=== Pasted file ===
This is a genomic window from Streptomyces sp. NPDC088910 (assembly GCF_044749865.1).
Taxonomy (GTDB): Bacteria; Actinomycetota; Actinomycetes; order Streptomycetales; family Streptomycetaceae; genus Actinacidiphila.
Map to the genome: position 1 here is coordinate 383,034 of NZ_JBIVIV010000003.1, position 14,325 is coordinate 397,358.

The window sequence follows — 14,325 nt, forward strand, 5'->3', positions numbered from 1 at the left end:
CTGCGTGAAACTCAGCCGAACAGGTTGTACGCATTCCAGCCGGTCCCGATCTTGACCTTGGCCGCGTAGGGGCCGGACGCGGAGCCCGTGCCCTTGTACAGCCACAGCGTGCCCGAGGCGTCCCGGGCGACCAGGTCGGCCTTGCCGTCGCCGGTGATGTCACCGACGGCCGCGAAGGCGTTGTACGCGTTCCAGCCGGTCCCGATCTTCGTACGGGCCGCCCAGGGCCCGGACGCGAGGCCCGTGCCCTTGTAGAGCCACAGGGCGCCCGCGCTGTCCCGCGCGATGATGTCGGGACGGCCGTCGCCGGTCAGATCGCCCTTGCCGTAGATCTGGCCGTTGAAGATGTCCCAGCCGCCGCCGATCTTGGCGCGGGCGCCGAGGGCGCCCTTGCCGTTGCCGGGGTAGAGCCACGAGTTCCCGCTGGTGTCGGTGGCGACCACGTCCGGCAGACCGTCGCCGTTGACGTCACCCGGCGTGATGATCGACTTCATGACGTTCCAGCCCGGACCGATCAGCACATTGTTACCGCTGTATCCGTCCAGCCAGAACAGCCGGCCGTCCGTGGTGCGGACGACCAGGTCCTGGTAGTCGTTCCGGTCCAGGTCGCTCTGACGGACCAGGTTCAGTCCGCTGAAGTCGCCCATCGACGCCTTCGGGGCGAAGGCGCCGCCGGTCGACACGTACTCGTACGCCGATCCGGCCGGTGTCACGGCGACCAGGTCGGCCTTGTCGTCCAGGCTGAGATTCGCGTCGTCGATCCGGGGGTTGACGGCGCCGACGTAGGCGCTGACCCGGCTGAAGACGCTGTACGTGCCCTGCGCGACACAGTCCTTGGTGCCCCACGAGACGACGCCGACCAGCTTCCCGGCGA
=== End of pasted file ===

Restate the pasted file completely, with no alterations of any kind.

This is a genomic window from Streptomyces sp. NPDC088910 (assembly GCF_044749865.1).
Taxonomy (GTDB): Bacteria; Actinomycetota; Actinomycetes; order Streptomycetales; family Streptomycetaceae; genus Actinacidiphila.
Map to the genome: position 1 here is coordinate 383,034 of NZ_JBIVIV010000003.1, position 14,325 is coordinate 397,358.

The window sequence follows — 14,325 nt, forward strand, 5'->3', positions numbered from 1 at the left end:
CTGCGTGAAACTCAGCCGAACAGGTTGTACGCATTCCAGCCGGTCCCGATCTTGACCTTGGCCGCGTAGGGGCCGGACGCGGAGCCCGTGCCCTTGTACAGCCACAGCGTGCCCGAGGCGTCCCGGGCGACCAGGTCGGCCTTGCCGTCGCCGGTGATGTCACCGACGGCCGCGAAGGCGTTGTACGCGTTCCAGCCGGTCCCGATCTTCGTACGGGCCGCCCAGGGCCCGGACGCGAGGCCCGTGCCCTTGTAGAGCCACAGGGCGCCCGCGCTGTCCCGCGCGATGATGTCGGGACGGCCGTCGCCGGTCAGATCGCCCTTGCCGTAGATCTGGCCGTTGAAGATGTCCCAGCCGCCGCCGATCTTGGCGCGGGCGCCGAGGGCGCCCTTGCCGTTGCCGGGGTAGAGCCACGAGTTCCCGCTGGTGTCGGTGGCGACCACGTCCGGCAGACCGTCGCCGTTGACGTCACCCGGCGTGATGATCGACTTCATGACGTTCCAGCCCGGACCGATCAGCACATTGTTACCGCTGTATCCGTCCAGCCAGAACAGCCGGCCGTCCGTGGTGCGGACGACCAGGTCCTGGTAGTCGTTCCGGTCCAGGTCGCTCTGACGGACCAGGTTCAGTCCGCTGAAGTCGCCCATCGACGCCTTCGGGGCGAAGGCGCCGCCGGTCGACACGTACTCGTACGCCGATCCGGCCGGTGTCACGGCGACCAGGTCGGCCTTGTCGTCCAGGCTGAGATTCGCGTCGTCGATCCGGGGGTTGACGGCGCCGACGTAGGCGCTGACCCGGCTGAAGACGCTGTACGTGCCCTGCGCGACACAGTCCTTGGTGCCCCACGAGACGACGCCGACCAGCTTCCCGGCGA